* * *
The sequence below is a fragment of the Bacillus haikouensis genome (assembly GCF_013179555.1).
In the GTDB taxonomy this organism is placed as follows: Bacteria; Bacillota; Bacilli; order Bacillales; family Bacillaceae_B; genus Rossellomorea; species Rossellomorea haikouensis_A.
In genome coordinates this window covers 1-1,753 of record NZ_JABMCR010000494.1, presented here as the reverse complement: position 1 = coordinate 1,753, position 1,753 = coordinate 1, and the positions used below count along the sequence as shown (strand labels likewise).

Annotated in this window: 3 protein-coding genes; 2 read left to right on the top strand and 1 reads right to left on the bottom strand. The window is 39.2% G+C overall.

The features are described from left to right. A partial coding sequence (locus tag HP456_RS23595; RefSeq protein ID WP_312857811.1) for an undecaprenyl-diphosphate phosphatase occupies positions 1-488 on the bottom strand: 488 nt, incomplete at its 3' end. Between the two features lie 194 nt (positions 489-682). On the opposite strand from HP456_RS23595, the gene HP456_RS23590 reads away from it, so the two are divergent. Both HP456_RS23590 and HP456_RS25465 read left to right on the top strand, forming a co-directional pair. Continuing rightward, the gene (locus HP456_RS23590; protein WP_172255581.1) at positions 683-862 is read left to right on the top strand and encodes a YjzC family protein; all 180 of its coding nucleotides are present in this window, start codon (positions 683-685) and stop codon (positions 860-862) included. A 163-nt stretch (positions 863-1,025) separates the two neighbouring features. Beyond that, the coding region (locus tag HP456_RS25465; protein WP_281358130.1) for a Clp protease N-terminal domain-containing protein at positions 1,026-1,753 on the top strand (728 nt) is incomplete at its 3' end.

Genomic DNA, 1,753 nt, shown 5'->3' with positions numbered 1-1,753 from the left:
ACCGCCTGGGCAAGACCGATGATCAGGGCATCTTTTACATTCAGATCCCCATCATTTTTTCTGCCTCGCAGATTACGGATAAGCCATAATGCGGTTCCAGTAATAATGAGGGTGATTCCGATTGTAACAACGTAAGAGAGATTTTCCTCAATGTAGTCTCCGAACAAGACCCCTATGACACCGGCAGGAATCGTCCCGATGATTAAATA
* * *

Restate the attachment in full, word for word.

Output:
The sequence below is a fragment of the Bacillus haikouensis genome (assembly GCF_013179555.1).
In the GTDB taxonomy this organism is placed as follows: Bacteria; Bacillota; Bacilli; order Bacillales; family Bacillaceae_B; genus Rossellomorea; species Rossellomorea haikouensis_A.
In genome coordinates this window covers 1-1,753 of record NZ_JABMCR010000494.1, presented here as the reverse complement: position 1 = coordinate 1,753, position 1,753 = coordinate 1, and the positions used below count along the sequence as shown (strand labels likewise).

Annotated in this window: 3 protein-coding genes; 2 read left to right on the top strand and 1 reads right to left on the bottom strand. The window is 39.2% G+C overall.

The features are described from left to right. A partial coding sequence (locus tag HP456_RS23595; RefSeq protein ID WP_312857811.1) for an undecaprenyl-diphosphate phosphatase occupies positions 1-488 on the bottom strand: 488 nt, incomplete at its 3' end. Between the two features lie 194 nt (positions 489-682). On the opposite strand from HP456_RS23595, the gene HP456_RS23590 reads away from it, so the two are divergent. Both HP456_RS23590 and HP456_RS25465 read left to right on the top strand, forming a co-directional pair. Continuing rightward, the gene (locus HP456_RS23590; protein WP_172255581.1) at positions 683-862 is read left to right on the top strand and encodes a YjzC family protein; all 180 of its coding nucleotides are present in this window, start codon (positions 683-685) and stop codon (positions 860-862) included. A 163-nt stretch (positions 863-1,025) separates the two neighbouring features. Beyond that, the coding region (locus tag HP456_RS25465; protein WP_281358130.1) for a Clp protease N-terminal domain-containing protein at positions 1,026-1,753 on the top strand (728 nt) is incomplete at its 3' end.

Genomic DNA, 1,753 nt, shown 5'->3' with positions numbered 1-1,753 from the left:
ACCGCCTGGGCAAGACCGATGATCAGGGCATCTTTTACATTCAGATCCCCATCATTTTTTCTGCCTCGCAGATTACGGATAAGCCATAATGCGGTTCCAGTAATAATGAGGGTGATTCCGATTGTAACAACGTAAGAGAGATTTTCCTCAATGTAGTCTCCGAACAAGACCCCTATGACACCGGCAGGAATCGTCCCGATGATTAAATA